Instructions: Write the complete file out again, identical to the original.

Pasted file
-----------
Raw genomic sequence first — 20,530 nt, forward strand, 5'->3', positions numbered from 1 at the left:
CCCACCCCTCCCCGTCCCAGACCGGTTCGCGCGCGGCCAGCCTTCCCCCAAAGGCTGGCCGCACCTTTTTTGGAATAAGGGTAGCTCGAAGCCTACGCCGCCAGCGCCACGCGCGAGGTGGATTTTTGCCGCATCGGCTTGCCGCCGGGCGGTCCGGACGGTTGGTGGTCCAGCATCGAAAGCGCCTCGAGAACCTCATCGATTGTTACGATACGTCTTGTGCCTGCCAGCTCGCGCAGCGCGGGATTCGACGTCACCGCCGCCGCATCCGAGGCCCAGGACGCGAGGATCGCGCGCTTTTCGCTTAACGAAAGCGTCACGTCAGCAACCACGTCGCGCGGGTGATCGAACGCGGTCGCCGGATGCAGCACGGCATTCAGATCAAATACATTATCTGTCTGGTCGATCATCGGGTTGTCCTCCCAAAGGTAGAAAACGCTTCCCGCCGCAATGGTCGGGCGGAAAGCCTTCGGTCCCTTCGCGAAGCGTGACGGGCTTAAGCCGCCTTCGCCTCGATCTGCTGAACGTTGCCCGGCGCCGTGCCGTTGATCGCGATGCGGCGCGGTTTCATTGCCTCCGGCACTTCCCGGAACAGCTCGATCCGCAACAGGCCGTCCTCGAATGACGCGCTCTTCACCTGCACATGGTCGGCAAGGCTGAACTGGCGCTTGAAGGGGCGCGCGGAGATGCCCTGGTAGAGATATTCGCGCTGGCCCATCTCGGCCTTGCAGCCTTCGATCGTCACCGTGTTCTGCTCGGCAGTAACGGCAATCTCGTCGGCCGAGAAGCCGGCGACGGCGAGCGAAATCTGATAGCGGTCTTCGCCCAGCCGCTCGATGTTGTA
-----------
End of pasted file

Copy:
Raw genomic sequence first — 20,530 nt, forward strand, 5'->3', positions numbered from 1 at the left:
CCCACCCCTCCCCGTCCCAGACCGGTTCGCGCGCGGCCAGCCTTCCCCCAAAGGCTGGCCGCACCTTTTTTGGAATAAGGGTAGCTCGAAGCCTACGCCGCCAGCGCCACGCGCGAGGTGGATTTTTGCCGCATCGGCTTGCCGCCGGGCGGTCCGGACGGTTGGTGGTCCAGCATCGAAAGCGCCTCGAGAACCTCATCGATTGTTACGATACGTCTTGTGCCTGCCAGCTCGCGCAGCGCGGGATTCGACGTCACCGCCGCCGCATCCGAGGCCCAGGACGCGAGGATCGCGCGCTTTTCGCTTAACGAAAGCGTCACGTCAGCAACCACGTCGCGCGGGTGATCGAACGCGGTCGCCGGATGCAGCACGGCATTCAGATCAAATACATTATCTGTCTGGTCGATCATCGGGTTGTCCTCCCAAAGGTAGAAAACGCTTCCCGCCGCAATGGTCGGGCGGAAAGCCTTCGGTCCCTTCGCGAAGCGTGACGGGCTTAAGCCGCCTTCGCCTCGATCTGCTGAACGTTGCCCGGCGCCGTGCCGTTGATCGCGATGCGGCGCGGTTTCATTGCCTCCGGCACTTCCCGGAACAGCTCGATCCGCAACAGGCCGTCCTCGAATGACGCGCTCTTCACCTGCACATGGTCGGCAAGGCTGAACTGGCGCTTGAAGGGGCGCGCGGAGATGCCCTGGTAGAGATATTCGCGCTGGCCCATCTCGGCCTTGCAGCCTTCGATCGTCACCGTGTTCTGCTCGGCAGTAACGGCAATCTCGTCGGCCGAGAAGCCGGCGACGGCGAGCGAAATCTGATAGCGGTCTTCGCCCAGCCGCTCGATGTTGTA